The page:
Who Are the ICN and Nursing Now?

The ICN “is a federation of more than 130 national nurses’ associations, representing the more than 20 million nurses worldwide”. In a press release dated January 1, 2020, ICN President Annette Kennedy said:

“Whenever I talk to nurses, I realise that each of them has a story to tell. They are with patients from birth to death, they share in their saddest and most joyful times, they help them to get through the most traumatic of situations and they help them to recover their lives. And sometimes, they sit with patients while they are dying, providing comfort and solace in the last moments of life.”

It’s Time for Nurses to Tell Their Stories in 2020

Pressures they are under. Challenges they face. Triumphs they witness. In 2020, we need nurses to share their stories, to tell their families, their friends and the communities that they live in what it is like to be a nurse.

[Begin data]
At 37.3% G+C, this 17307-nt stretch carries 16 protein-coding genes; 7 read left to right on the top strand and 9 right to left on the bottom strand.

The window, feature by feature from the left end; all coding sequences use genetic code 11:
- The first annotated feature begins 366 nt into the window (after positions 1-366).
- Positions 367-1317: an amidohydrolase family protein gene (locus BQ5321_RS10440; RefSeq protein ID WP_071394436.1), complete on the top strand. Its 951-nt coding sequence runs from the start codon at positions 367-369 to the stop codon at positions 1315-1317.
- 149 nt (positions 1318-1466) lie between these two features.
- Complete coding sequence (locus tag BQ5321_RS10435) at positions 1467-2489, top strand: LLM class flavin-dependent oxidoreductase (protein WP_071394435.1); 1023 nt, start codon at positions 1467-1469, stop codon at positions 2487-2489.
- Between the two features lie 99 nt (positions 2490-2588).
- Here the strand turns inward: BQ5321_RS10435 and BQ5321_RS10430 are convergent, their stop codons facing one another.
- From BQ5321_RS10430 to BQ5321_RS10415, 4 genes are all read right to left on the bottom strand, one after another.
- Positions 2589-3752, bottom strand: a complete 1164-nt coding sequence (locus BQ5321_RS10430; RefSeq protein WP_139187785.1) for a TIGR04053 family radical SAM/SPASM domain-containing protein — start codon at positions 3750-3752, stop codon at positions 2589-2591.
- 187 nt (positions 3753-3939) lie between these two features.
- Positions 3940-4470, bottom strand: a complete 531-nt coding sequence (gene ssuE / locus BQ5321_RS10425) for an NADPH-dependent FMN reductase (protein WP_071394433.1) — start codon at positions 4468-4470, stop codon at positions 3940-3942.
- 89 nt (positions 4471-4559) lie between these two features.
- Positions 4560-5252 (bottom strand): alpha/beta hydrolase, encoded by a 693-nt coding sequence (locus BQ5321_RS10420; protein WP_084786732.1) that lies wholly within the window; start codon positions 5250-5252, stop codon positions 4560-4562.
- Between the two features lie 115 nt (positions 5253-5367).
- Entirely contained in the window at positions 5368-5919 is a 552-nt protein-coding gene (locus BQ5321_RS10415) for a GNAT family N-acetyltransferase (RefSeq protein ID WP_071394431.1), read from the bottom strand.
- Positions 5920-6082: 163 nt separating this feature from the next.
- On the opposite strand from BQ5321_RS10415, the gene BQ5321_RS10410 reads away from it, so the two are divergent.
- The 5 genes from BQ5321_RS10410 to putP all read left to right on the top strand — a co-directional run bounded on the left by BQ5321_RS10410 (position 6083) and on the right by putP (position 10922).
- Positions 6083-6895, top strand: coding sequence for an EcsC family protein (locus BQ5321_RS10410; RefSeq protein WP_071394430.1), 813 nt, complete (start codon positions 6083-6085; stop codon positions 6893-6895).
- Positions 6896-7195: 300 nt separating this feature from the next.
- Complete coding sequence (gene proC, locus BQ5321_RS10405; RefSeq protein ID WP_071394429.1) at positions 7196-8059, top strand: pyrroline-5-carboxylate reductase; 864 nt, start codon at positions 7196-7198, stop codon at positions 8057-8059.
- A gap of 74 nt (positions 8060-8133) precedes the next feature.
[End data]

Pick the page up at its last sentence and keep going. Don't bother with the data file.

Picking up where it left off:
Increasing the public’s understanding of who nurses are, what they do, and the amazing contribution they make to the societies they live in will help us to ensure that the legacy of 2020 will go on for years in the shape of more and better-supported nurses providing essential care in the communities they serve.

Doesn’t that make you feel validated? Review their website for more information about this global organization. Be sure to also check their events timeline to find out about international conferences.

Nursing Now was birthed in 2018 following the 2016 Triple Impact Report, which found that “developing nursing will improve health, promote gender equality, and support economic growth”. It is a campaign to garner attention to nurses and the essential role they play in our health systems across the world.

It is an ever-growing social movement of groups in more than 80 countries worldwide, advocating for policy changes that will improve work conditions for nurses and increase accessibility of healthcare to communities. They have launched what they call the Nightingale Challenge for 2020.

The Nightingale Challenge is asking healthcare employers to provide leadership training and professional development training for young nurses and midwives throughout the year.

How Can This Affect You?